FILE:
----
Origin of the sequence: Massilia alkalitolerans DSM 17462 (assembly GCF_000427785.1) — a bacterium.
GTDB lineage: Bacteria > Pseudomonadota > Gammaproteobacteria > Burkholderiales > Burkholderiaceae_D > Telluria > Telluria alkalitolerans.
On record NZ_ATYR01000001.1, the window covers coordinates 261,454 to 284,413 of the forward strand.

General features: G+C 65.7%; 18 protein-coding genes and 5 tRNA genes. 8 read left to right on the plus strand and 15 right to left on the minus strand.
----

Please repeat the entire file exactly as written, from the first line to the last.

Origin of the sequence: Massilia alkalitolerans DSM 17462 (assembly GCF_000427785.1) — a bacterium.
GTDB lineage: Bacteria > Pseudomonadota > Gammaproteobacteria > Burkholderiales > Burkholderiaceae_D > Telluria > Telluria alkalitolerans.
On record NZ_ATYR01000001.1, the window covers coordinates 261,454 to 284,413 of the forward strand.

General features: G+C 65.7%; 18 protein-coding genes and 5 tRNA genes. 8 read left to right on the plus strand and 15 right to left on the minus strand.